CompTIA Courting Entry-Level IT Workers Harder than Ever
CompTIA has recently fired up the beta test process for its upcoming overhaul of the fresh-faced IT Fundamentals certification. If you visit that credential's home page, in fact, you'll be asked (by an adorable robot, no less) to take a self-assessment to help you decide if IT is a good potential career fit.
Just for grins, I took the assessment myself. As one might expect, given that I've been working in and around the field for more than 30 years now, I am indeed well-suited to work in IT. Either that, or I'm good at anticipating what kinds of answers the survey was looking for (which wouldn't be hard for anyone to guess, though I did answer as honestly as I could).
The IT Fundamentals is now about as entry-level as CompTIA certifications come. In fact, it's positioned as a precursor to the "Big Three" entry-level CompTIA certs: A+, Network+ and Security+. The beta's been open since Feb. 21 but remains available through Pearson VUE for a mere $30.00.
It consists of 75 multiple-choice questions, delivered over a 60-minute testing window. The exam covers basic skills and knowledge related to computing, software development, IT infrastructure, and database usage. When the exam goes final, the price goes up to $119, so it's a real bargain right now.
I may take it myself, just for more grins. Besides, who can resist cute robots, right? I see this as part of a well-designed and admirably-intentioned effort from CompTIA to help address the looming skills gap and personnel shortages in IT. It's also something you're definitely going to want to share with high school kids and college-age individuals.
IT Fundamentals (and its companion career assessment) is a great way for them to tell if they've got the interest (as well as the basic skills and knowledge) to take at least an exploratory foray down the IT career path. It's more than just fluff, too: Here's a paragraph from the CompTIA press release on the availability of the beta exam:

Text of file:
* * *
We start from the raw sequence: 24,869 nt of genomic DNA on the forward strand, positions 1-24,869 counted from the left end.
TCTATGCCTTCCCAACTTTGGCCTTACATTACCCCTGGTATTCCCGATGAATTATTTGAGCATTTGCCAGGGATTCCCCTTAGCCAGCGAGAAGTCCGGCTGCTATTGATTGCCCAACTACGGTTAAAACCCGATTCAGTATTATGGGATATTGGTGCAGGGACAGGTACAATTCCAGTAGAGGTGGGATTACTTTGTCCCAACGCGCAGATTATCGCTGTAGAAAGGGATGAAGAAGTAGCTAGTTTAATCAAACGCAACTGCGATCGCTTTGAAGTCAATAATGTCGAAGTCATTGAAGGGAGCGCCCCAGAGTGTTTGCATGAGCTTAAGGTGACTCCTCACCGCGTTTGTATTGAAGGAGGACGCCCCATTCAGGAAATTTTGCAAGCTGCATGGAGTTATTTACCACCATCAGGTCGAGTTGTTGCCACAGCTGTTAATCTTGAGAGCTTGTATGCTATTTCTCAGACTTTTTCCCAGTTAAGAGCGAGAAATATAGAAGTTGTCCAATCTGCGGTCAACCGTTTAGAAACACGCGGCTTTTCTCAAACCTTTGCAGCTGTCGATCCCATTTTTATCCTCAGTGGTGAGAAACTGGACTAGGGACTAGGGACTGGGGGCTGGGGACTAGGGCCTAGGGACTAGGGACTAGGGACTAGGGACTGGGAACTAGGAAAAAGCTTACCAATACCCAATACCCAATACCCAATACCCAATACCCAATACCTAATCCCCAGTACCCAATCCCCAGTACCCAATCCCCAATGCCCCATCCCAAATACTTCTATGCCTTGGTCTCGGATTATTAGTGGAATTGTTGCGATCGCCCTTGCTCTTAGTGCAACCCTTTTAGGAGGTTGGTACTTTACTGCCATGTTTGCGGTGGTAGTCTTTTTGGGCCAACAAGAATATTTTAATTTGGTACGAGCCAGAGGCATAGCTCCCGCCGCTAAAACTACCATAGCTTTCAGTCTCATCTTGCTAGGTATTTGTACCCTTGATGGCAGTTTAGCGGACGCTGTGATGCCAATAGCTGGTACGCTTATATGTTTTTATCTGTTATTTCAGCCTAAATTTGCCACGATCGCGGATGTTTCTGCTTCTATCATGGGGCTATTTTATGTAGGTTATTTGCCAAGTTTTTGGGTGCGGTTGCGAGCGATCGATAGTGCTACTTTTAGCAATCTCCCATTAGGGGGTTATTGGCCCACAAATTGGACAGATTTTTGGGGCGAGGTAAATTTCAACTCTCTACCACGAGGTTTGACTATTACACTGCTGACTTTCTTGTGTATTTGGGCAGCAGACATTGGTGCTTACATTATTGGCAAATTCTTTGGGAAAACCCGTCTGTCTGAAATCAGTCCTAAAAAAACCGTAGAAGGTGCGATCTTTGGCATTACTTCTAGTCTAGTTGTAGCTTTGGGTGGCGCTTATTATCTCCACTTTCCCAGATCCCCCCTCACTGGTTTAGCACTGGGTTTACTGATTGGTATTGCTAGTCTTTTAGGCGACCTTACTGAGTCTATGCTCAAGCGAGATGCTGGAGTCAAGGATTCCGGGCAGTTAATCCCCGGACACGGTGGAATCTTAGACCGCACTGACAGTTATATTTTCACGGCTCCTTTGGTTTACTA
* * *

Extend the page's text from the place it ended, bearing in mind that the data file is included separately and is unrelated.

Test takers must demonstrate their knowledge and ability to explain and use programming concepts; understand the purpose of databases and how to interface with databases; install software; establish basic network connectivity; identify and prevent basic security risks; and explain troubleshooting theory and the preventative maintenance of devices.
This looks like a good move on CompTIA's part. I wonder how the marketplace in general, and the age cohort most likely to be thinking about "What do I want to do for a living" (typically those between the ages of 16 and 23), will react to this offering.
It should be fascinating to watch how much uptake this new credential generates, and how it does in permeating the collective consciousness of employers and those who might actually benefit from the credential. I guess we'll just have to wait and see, as far as those things go. Stay tuned.